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Tea with GT

Hange Man

Hange Woman

Before I met GT Inc. on Friday I had a scout around their website in preparation. The ‘Love Needs Distance’ project that is featured on there was so powerful it actually made me cry – I knew this was going to be an interesting meeting!

I met with Naoki Ito, Creative Director, and his assistant Takayuki Rokutan. They describe GT Inc. as a 360° Agency – working across all types of Advertising media – interactive, video, ambient, outdoors and good old-fashioned print. The entirely independent company is 3 yrs old and made up of a core team of six.

They took me through some of their showcase projects. Firstly they had to explain the strange figures (above) that were in the meeting room with us – an Out of Home campaign for a Japanese mobile game called “Hange” which translates as “Half”. They created these enigmatic ‘half’ people and dotted them around key spots in Tokyo – using FeliCa software (previously referenced in an earlier post) a passerby could touch their phone to the quirky creatures to download the game for themselves.

They then took me on a fantastic journey from the sublime – a beautiful piece of print for the Japan Interactive Advertising Annual, based on the layout of a blog, in which they re-inforced the concept of 360° thinking by designing a 4-way mirrored typeface (this took a lot of explaining as my knowledge of Katakana isn’t exactly brilliant!) – to the ridiculous with the hilarious viral ad for Coffee Max (canned coffee that features heavily in my drinks machines study!). This features a ‘Human Car Race’ so inline with our western perception of crazy Japanese gameshows one might almost think it was a real event!

But of course I was most taken with the blind-branded entertainment project that they created for Sagami Original and the “World’s Thinnest Condom” (0.2 mm to be precise). GT were charged with creating a condom “power brand”, something that didn’t exist in Japan, and for this Naoki felt they had to move away from crude ideas around Sex to abstract, gentler universal themes of Love. Tying into concepts of distance (0.2 mm?), safety, restraint and passion he came up with the concept of “Love Needs Distance”.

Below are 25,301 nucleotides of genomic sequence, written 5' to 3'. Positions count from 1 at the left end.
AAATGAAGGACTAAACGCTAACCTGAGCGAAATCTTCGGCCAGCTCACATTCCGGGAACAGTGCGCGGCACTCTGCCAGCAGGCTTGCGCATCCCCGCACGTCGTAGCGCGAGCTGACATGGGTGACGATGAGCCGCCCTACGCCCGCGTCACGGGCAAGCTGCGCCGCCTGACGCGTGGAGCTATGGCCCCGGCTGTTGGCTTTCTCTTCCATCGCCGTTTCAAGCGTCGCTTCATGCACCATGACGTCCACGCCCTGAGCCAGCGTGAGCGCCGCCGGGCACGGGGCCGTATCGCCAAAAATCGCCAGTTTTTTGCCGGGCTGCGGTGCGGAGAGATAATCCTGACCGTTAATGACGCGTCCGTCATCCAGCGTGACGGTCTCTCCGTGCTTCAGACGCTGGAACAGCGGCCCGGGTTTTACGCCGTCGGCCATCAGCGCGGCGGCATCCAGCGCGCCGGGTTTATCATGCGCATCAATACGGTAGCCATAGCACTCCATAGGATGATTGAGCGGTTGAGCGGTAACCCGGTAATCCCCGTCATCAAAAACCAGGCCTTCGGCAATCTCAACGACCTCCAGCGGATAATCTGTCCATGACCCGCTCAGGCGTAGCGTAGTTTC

Tapping into the Japanese passion for reality TV (although, I should add ‘Big Brother’ has not made it here!) they selected a real couple in a long-distance relationship willing to run for 24 days (1 Billion millimeters!) to meet each other in Tokyo, not only that but prepared to make all communication in that time – sms, video calls, faxes (yes, apparently the Japanese still have an attachment to the fax machine – a nostalgia for a simpler time, perhaps?) available to the world.

What I found most interesting about this advertising narrative was not only that they ran a ‘blind’ campaign for a month drawing people in to the human and romantic tale of two lovers running to see each other, but that once the reveal had been made the campaign had a second, perhaps even more powerful, life as a ‘making-of’ piece. Everything was up for grabs and interest was totally sustained, rather than the audience feeling in any way duped.

The project was PR’d with data research on long distance relationships – it emerged that 50% of Japanese people had experienced a long distance relationship in their lives and of them 50% of couples in this situation had cheated. This research was seeded and linked to the ‘event’ on Japan’s answer to Facebook, Mixi.

Naoki worked for ADK (the third largest Japanese Ad agency) before joining GT and covered in all areas of the business – Sales Promotion, Account Planning, Interactive Production and PR before crossing over into the creative realm. This experience feeds his holistic approach to campaigns and strategy – he strongly believes in creating a core concept and then working to cleverly integrate this idea into all areas of design, content and publicity – something he is exceptionally good at. He talked energetically about moving into Chinese markets where the work is less domestic, and of constantly breaking new ground in all media. Having seen the work, met the man and been totally inspired by his approach, I have no doubt.

Hello

I'm Franki Goodwin - freelance Creative Director and Digital Strategist. This blog was started whilst on sabbatical in Australia and Japan in 2009 and is now my day to day professional ramblings, drawings and interesting-ish happenings. A selection of my work is also showcased below. franki@frankigoodwin.com